Italy’s soccer authorities ruled on Tuesday that stadiums will hold a minute’s silence at their next matches while a passage from Anne Frank’s diary is read out, in response to anti-Semitic stickers posted by Lazio fans.
The stickers of the Holocaust victim wearing the jersey of Lazio’s city rivals AS Roma were found on walls and bathrooms in a section of Rome’s Olympic Stadium used by Lazio supporters during their Serie A match against Cagliari on Sunday.
The episode drew widespread criticism from Italian politicians and media, with President Sergio Mattarella calling it “inhuman and alarming for our country”.
At the next match in all Italy’s soccer divisions a minute’s silence will be held “to condemn the recent episodes of anti-Semitism and to continue to remember the Holocaust,” the soccer federation said in a statement.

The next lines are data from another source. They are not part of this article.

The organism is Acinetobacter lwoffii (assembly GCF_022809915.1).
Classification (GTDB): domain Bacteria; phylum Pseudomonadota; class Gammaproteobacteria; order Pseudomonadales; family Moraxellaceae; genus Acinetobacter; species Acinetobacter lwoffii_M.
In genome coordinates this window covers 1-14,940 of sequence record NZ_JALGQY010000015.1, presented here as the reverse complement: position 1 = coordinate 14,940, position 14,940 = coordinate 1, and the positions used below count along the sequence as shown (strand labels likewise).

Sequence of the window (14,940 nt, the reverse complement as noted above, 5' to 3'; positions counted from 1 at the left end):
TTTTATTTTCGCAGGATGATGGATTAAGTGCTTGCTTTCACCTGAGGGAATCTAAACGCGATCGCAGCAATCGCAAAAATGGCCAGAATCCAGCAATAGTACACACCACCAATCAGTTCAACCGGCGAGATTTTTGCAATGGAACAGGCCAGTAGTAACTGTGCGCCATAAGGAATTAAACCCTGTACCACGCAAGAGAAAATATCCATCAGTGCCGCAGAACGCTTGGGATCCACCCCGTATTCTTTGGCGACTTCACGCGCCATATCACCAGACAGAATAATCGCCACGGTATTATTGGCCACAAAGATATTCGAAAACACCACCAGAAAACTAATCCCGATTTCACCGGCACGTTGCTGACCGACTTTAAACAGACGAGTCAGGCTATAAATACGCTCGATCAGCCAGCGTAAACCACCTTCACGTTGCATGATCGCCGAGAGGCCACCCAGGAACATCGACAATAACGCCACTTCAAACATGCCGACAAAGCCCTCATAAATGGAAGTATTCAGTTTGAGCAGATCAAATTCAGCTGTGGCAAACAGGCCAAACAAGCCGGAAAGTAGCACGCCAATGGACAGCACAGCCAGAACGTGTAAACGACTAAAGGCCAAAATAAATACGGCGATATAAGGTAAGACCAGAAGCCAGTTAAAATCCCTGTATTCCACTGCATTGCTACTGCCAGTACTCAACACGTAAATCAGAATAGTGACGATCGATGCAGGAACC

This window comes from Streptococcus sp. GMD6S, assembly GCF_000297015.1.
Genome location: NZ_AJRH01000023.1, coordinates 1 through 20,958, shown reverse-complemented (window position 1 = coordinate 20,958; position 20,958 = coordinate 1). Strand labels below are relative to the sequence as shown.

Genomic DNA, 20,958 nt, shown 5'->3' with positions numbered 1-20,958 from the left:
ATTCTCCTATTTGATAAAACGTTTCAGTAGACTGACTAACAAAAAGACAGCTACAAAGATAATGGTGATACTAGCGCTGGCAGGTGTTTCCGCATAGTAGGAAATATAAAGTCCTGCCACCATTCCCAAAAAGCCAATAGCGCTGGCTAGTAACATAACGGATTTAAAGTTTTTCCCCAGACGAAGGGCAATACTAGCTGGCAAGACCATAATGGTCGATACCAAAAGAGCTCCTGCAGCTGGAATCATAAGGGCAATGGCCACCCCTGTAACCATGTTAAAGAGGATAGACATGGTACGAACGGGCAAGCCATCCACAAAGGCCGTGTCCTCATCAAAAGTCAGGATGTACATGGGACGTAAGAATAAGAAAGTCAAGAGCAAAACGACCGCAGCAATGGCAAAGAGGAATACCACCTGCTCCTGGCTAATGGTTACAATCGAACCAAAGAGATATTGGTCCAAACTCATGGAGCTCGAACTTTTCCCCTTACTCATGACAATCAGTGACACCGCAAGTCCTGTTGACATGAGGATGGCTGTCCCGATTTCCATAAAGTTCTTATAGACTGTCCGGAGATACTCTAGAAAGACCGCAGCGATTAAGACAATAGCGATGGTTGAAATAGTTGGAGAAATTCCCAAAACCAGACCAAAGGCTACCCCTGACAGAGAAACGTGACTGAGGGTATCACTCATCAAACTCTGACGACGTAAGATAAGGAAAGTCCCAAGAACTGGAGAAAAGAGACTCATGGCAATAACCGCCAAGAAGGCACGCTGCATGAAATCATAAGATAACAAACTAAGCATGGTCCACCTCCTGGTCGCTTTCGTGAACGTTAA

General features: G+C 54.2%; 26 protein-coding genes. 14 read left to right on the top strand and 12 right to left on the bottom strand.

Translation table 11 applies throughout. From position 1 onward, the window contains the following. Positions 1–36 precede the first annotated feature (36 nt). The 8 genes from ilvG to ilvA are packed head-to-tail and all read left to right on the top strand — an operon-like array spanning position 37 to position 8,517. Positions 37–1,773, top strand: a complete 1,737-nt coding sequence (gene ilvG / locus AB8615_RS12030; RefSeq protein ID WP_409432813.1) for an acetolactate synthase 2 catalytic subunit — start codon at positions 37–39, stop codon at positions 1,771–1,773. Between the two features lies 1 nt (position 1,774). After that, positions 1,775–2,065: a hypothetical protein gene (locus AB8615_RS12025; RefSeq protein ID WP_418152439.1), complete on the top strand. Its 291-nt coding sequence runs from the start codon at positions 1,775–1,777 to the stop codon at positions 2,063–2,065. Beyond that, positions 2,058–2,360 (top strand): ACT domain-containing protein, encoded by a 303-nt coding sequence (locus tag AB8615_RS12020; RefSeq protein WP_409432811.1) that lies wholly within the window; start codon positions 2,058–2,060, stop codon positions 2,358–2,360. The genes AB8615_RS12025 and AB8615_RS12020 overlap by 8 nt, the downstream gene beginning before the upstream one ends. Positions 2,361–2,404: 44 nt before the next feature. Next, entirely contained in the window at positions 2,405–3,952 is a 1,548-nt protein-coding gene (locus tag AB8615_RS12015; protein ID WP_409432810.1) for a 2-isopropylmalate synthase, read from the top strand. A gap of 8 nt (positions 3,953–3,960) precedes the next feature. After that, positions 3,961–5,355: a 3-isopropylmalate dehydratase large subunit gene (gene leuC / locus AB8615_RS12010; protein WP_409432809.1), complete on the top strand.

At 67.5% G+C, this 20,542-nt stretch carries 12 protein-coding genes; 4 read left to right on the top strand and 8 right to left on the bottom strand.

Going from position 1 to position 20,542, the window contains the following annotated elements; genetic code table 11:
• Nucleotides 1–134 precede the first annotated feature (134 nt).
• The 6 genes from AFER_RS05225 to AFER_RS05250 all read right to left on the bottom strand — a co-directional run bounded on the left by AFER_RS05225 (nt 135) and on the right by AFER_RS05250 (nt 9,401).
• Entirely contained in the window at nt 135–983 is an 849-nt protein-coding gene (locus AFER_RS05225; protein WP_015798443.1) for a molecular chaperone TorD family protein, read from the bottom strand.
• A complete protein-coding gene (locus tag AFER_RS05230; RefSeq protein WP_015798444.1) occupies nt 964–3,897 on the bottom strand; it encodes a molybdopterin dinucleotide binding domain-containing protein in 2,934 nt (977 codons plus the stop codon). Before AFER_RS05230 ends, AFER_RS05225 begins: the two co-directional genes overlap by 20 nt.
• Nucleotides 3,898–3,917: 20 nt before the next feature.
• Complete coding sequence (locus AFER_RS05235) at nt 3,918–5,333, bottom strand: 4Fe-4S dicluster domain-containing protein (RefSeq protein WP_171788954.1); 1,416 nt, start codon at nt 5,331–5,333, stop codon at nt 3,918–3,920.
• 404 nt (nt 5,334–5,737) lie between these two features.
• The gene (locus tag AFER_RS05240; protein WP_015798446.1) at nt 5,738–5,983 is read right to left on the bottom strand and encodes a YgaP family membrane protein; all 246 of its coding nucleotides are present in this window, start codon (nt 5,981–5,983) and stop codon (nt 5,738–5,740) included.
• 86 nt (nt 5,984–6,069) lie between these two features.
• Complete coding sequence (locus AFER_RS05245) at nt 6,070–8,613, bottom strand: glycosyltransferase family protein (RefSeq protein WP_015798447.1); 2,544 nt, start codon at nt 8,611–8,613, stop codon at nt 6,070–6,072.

While the players line up in the centre of the pitch a poignant passage from Anne Frank’s diary will be read out over the loudspeakers.
Episodes of racism are commonplace in Italian soccer and Lazio supporters, who have a reputation for right-wing extremism, have often run into trouble with the authorities.
The team’s hard-core fans, known as “ultras,” left the stickers and anti-Semitic slogans such as “Roma fans are Jews” in a section of the stadium where Roma supporters usually sit when their team is playing.
The two sides share the same stadium. Anne Frank was born in Germany but her family fled to the Netherlands to escape the Nazis. They lived in hidden rooms in Amsterdam before they were discovered by German occupiers and deported to concentration camps.
She died in the Bergen-Belsen camp aged 15 and her diary recounting the family’s time in hiding became a centrepiece of Holocaust literature.